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Literature / Larklight

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Larklight is Philip Reeve's other series, and waaay on the other end of the Sliding Scale of Idealism Versus Cynicism compared to Mortal Engines. A Steampunk Space Opera, it consists of three books, all told from the point of view of Art Mumby and his sister Myrtle:

Larklight is the series-naming first book, introducing us to the world, where the British Empire stretches out across the solar system, and its inhabitants, including Art and his family, the unpleasant First Ones, and Captain Jack Havock and his crew.

Starcross, the second book, involves Time Travel, a French radical, some goblins who want to knit a cover for an asteroid, and a race of hats. No, literally.

Mothstorm, book three: a mysterious discovery on the edge of the solar system brings Art and co. to Uranus Georgium Sidus, and a Chekhov's Gun loaded in the first book finally goes off.

Tropes include:

  • All Planets Are Earthlike: They all have atmospheres that humans can breathe, at least. Then again, apparently so does space as a whole, if not something they can breathe for a long time.
  • Amazon Brigade: The Snilth are very matriarchal. Imagine Victorian-era gender roles, only reversed.
  • And I Must Scream: The settlers on Venus came down with Tree Sickness and turned into trees, though it's implied that since the transformation affects the mind as well, it's actually rather peaceful.
  • Batman Can Breathe in Space: Subverted. Space has a breathable atmosphere, but most species can only survive a few hours in it.
  • Big Creepy-Crawlies: The giant Moths of the Snilth, who are even larger then ships and able to fly through space.
  • Bratty Teenage Daughter: Myrtle, at least in Art's opinion.
  • Chekhov's Gun: A minor footnote on an amusing aspect of Threl mythology in the second book becomes the major plot of the third. Well, minus the bit about eating the World Cozy.
  • Dreadful Musician: Myrtle, to the cactus creatures, as she drives them away from her with her hymn recitations.
  • Dying Race: The First Ones, in this star system at least, as they are mentioned as colonizing other stars.
  • Eldritch Abomination: Though most of them are benevolent, it's shown that Shapers have the potential to become this.
  • Evil Counterpart: The Mothmaker to Amelia Mumby. Both are Shapers who elected to remain after forming a solar system. However while the Shaper of Earth's system preferred to observe and eventually raise a family, the Mothmaker tyrannically ruled her peoples as a Goddess.
  • Fainting: Myrtle faints after the Naked First Impression of Richard and the rest of the Martian men.
  • Genius Loci: Thunderhead, Jupiter's Great Red Spot, is a fully sapient storm. Smaller, also sapient storms make an appearance in Mothstorm.
  • The Hat Makes the Man: The Moobs like to take the form of hats (but they're really shapeshifting, mind-controlling, thought-eating alien beings).
  • Instrument of Murder: The Snilth use blowpipes shaped like bagpipes.
  • Interspecies Romance: Averted with Jack and Ssilissa; it was one-sided to begin with, and apart from Jack's clear interest in Myrtle the impracticality of this is one of the reasons Ssil gives up on the idea. Played straight with Sir Richard Burton and Ulla and with Art and Myrtle's parents, although apparently their mother's biological body is entirely human (at least until the Mothmaker destroys it). However, Captain Moonfield does get married to a Snilth at the end of book three, so there is that.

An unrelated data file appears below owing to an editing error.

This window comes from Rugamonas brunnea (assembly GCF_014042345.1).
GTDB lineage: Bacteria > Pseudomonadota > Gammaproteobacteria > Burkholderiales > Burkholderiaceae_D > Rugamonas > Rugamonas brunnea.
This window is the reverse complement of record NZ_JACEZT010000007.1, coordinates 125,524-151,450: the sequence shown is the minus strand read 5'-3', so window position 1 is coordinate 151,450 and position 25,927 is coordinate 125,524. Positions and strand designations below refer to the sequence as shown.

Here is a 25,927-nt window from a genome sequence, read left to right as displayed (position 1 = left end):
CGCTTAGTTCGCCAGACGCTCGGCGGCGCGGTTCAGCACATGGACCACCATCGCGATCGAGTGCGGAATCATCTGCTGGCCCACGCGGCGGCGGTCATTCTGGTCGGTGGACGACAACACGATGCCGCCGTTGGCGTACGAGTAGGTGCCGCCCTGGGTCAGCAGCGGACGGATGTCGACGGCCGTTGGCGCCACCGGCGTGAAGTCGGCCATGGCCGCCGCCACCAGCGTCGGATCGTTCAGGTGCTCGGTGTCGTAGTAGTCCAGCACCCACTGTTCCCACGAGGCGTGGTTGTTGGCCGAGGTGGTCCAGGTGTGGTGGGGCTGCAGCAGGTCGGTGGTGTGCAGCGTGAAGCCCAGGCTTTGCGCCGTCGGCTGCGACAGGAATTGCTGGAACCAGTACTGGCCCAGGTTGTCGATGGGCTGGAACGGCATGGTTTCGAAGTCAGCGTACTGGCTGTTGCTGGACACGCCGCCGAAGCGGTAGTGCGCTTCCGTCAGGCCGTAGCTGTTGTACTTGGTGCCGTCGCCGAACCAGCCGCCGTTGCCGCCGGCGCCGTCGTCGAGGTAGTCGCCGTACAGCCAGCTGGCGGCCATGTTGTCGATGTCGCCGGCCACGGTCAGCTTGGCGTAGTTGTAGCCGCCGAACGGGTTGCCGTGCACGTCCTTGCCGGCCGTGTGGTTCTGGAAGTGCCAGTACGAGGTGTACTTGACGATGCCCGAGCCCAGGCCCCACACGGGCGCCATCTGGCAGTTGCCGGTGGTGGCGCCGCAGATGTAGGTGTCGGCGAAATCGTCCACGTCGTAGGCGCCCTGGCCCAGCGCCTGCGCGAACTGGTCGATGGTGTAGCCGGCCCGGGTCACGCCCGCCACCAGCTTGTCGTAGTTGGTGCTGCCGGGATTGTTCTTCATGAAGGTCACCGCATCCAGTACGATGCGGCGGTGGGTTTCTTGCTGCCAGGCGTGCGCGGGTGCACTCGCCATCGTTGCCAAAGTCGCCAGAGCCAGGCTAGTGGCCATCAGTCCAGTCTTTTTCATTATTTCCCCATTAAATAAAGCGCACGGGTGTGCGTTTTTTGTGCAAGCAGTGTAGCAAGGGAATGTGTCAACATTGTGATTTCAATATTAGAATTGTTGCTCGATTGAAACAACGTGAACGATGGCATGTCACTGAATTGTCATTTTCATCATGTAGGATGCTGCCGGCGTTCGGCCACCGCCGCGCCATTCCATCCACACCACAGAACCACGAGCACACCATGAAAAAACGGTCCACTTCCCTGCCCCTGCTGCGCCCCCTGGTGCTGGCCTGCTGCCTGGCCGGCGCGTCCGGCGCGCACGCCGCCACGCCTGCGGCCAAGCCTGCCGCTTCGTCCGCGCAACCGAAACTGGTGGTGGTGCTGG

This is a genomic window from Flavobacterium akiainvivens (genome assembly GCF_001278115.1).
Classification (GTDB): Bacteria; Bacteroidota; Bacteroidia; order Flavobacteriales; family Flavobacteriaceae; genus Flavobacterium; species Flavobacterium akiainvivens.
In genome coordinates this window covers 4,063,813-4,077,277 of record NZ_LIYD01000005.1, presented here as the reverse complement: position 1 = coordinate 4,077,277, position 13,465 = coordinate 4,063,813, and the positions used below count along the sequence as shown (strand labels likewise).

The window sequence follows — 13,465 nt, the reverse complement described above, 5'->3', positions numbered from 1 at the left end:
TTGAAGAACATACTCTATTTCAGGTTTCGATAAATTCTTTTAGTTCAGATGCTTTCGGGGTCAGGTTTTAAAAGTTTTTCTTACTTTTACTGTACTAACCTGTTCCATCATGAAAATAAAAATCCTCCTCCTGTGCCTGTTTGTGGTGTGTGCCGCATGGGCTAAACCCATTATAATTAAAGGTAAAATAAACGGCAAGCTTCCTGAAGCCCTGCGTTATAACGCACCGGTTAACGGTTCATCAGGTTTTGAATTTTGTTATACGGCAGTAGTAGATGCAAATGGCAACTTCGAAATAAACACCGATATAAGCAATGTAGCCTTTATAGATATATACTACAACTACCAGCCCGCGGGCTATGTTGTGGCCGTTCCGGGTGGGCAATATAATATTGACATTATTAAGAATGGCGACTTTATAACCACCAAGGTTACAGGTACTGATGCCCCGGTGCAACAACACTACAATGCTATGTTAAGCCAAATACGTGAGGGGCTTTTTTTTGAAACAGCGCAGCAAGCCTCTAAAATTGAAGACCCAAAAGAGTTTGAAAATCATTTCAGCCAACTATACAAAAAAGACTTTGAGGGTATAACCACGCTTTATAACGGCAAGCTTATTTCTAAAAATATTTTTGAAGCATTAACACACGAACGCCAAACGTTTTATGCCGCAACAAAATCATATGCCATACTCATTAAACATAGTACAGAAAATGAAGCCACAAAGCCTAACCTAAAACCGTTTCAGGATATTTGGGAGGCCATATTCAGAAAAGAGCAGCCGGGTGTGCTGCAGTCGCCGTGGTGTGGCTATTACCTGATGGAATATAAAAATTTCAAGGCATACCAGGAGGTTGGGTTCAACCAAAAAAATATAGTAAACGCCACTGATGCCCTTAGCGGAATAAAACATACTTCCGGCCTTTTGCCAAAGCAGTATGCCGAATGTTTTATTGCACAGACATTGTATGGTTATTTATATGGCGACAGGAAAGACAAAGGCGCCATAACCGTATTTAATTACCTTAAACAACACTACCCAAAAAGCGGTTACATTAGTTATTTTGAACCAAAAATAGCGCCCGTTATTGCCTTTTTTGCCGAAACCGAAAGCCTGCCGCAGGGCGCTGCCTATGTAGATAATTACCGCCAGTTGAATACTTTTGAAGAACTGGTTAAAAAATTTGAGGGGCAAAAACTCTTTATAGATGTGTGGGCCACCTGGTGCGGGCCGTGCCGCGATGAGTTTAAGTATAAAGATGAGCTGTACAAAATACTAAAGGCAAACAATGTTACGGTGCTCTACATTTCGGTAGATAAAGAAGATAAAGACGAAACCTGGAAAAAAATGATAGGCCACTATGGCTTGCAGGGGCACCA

• Non-Mammal Mammaries: Specifically averted - Ssilissa, a reptilian alien, doesn't have them.
  • Outgrown Such Silly Superstitions: Averted by Amelia Mumby the Shaper. When asked if the Shapers mean there are no Gods, she remarks "Who made the Shapers?" However the Mothmaker thinks of herself as a Goddess.
  • Proud Warrior Race: The Snilth. The Shaper who created them originally had multiple species of Proud Warrior Race, but she liked the Snilth the most (they're a very lovely shade of blue).
  • Rightful King Returns: It turns out Ssilissa is the last of the Hammertail clan, which was wiped out by the Mothmaker when a Queen rose against her, sending their eggs into space on a comet. Ssilissa by the end has become the Queen of the Snilth.
  • Secret Project Refugee Family: Jack, Nipper, Ssilissa, Squidley and Yarg all escaped from the Royal Xenological Institute.
  • Sssssnake Talk: Every one of the Snilth, who have names like Zssthss and Alsssor. Lampshaded when two characters agree that Zssthss sounds more like a gas leak than a name.
  • Space Is Cold: Referenced at the veeeery beginning of the first book.
  • Space Is an Ocean: The setting's version of space is a thin sea of ether home to fish of all kinds and ships that look like sailing vessels.
  • Space Sailing: The spaceships look like ships, powered by a mysterious chemical reaction called 'the chemical wedding'. There is air in space, though it's thinner than on any planet, and artificial gravity on most ships.
  • Time Abyss: Amelia Mumby and other Shapers, who are at least as old as solar systems.
  • Twin Telepathy: How the Tentacle Twins communicate with each other, since they can't talk.
  • They Would Cut You Up: It's rather understandable that Jack is a little hostile towards the Empire, all things considered, given that he caught wind of plans to kill and dissect him and the other subjects of the Xenological Institute.
  • Vertebrate with Extra Limbs: There is a mention of a six-armed waitress.
  • Vitriolic Best Buds: In a somewhat meta example, Art and Mr. Wyatt, the illustrator, if the notes left in for him are anything to go by.